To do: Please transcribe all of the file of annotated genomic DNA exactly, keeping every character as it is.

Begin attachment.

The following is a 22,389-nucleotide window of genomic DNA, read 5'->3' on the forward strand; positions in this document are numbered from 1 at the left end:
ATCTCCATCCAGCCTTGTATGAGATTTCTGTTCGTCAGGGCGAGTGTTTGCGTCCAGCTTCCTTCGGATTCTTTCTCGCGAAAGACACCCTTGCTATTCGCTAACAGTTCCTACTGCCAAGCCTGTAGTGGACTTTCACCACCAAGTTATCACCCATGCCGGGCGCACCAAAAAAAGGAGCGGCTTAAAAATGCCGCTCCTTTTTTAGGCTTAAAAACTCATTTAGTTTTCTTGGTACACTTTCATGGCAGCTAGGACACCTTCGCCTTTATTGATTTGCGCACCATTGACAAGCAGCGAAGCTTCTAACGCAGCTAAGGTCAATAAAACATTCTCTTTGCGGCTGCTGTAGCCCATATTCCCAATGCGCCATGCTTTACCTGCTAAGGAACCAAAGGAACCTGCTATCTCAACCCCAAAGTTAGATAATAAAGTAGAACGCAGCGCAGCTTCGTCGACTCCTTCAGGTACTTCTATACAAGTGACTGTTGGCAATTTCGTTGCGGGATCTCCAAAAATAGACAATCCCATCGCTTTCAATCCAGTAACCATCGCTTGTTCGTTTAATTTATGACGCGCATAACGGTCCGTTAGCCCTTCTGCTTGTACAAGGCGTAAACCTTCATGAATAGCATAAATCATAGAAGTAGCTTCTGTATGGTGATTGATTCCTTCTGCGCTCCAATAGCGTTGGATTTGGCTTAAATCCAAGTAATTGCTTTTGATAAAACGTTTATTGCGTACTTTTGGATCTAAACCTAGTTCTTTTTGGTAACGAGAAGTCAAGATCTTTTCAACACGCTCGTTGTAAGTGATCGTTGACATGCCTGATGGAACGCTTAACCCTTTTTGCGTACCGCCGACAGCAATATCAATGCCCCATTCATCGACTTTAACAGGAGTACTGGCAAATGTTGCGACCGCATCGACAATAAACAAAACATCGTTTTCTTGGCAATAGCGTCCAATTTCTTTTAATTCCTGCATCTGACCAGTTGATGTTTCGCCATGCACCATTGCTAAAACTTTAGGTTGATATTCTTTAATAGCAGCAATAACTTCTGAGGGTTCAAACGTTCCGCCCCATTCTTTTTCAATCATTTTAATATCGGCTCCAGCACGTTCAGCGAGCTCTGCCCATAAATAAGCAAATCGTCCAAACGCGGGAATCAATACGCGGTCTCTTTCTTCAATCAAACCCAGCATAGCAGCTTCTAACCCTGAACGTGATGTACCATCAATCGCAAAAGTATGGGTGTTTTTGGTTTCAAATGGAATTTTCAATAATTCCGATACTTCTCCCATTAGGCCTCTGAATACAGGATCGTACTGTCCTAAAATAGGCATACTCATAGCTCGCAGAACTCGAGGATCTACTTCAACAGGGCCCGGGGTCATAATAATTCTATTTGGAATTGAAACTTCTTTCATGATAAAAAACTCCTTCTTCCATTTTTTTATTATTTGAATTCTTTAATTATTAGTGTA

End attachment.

The following is a 22,389-nucleotide window of genomic DNA, read 5'->3' on the forward strand; positions in this document are numbered from 1 at the left end:
ATCTCCATCCAGCCTTGTATGAGATTTCTGTTCGTCAGGGCGAGTGTTTGCGTCCAGCTTCCTTCGGATTCTTTCTCGCGAAAGACACCCTTGCTATTCGCTAACAGTTCCTACTGCCAAGCCTGTAGTGGACTTTCACCACCAAGTTATCACCCATGCCGGGCGCACCAAAAAAAGGAGCGGCTTAAAAATGCCGCTCCTTTTTTAGGCTTAAAAACTCATTTAGTTTTCTTGGTACACTTTCATGGCAGCTAGGACACCTTCGCCTTTATTGATTTGCGCACCATTGACAAGCAGCGAAGCTTCTAACGCAGCTAAGGTCAATAAAACATTCTCTTTGCGGCTGCTGTAGCCCATATTCCCAATGCGCCATGCTTTACCTGCTAAGGAACCAAAGGAACCTGCTATCTCAACCCCAAAGTTAGATAATAAAGTAGAACGCAGCGCAGCTTCGTCGACTCCTTCAGGTACTTCTATACAAGTGACTGTTGGCAATTTCGTTGCGGGATCTCCAAAAATAGACAATCCCATCGCTTTCAATCCAGTAACCATCGCTTGTTCGTTTAATTTATGACGCGCATAACGGTCCGTTAGCCCTTCTGCTTGTACAAGGCGTAAACCTTCATGAATAGCATAAATCATAGAAGTAGCTTCTGTATGGTGATTGATTCCTTCTGCGCTCCAATAGCGTTGGATTTGGCTTAAATCCAAGTAATTGCTTTTGATAAAACGTTTATTGCGTACTTTTGGATCTAAACCTAGTTCTTTTTGGTAACGAGAAGTCAAGATCTTTTCAACACGCTCGTTGTAAGTGATCGTTGACATGCCTGATGGAACGCTTAACCCTTTTTGCGTACCGCCGACAGCAATATCAATGCCCCATTCATCGACTTTAACAGGAGTACTGGCAAATGTTGCGACCGCATCGACAATAAACAAAACATCGTTTTCTTGGCAATAGCGTCCAATTTCTTTTAATTCCTGCATCTGACCAGTTGATGTTTCGCCATGCACCATTGCTAAAACTTTAGGTTGATATTCTTTAATAGCAGCAATAACTTCTGAGGGTTCAAACGTTCCGCCCCATTCTTTTTCAATCATTTTAATATCGGCTCCAGCACGTTCAGCGAGCTCTGCCCATAAATAAGCAAATCGTCCAAACGCGGGAATCAATACGCGGTCTCTTTCTTCAATCAAACCCAGCATAGCAGCTTCTAACCCTGAACGTGATGTACCATCAATCGCAAAAGTATGGGTGTTTTTGGTTTCAAATGGAATTTTCAATAATTCCGATACTTCTCCCATTAGGCCTCTGAATACAGGATCGTACTGTCCTAAAATAGGCATACTCATAGCTCGCAGAACTCGAGGATCTACTTCAACAGGGCCCGGGGTCATAATAATTCTATTTGGAATTGAAACTTCTTTCATGATAAAAAACTCCTTCTTCCATTTTTTTATTATTTGAATTCTTTAATTATTAGTGTA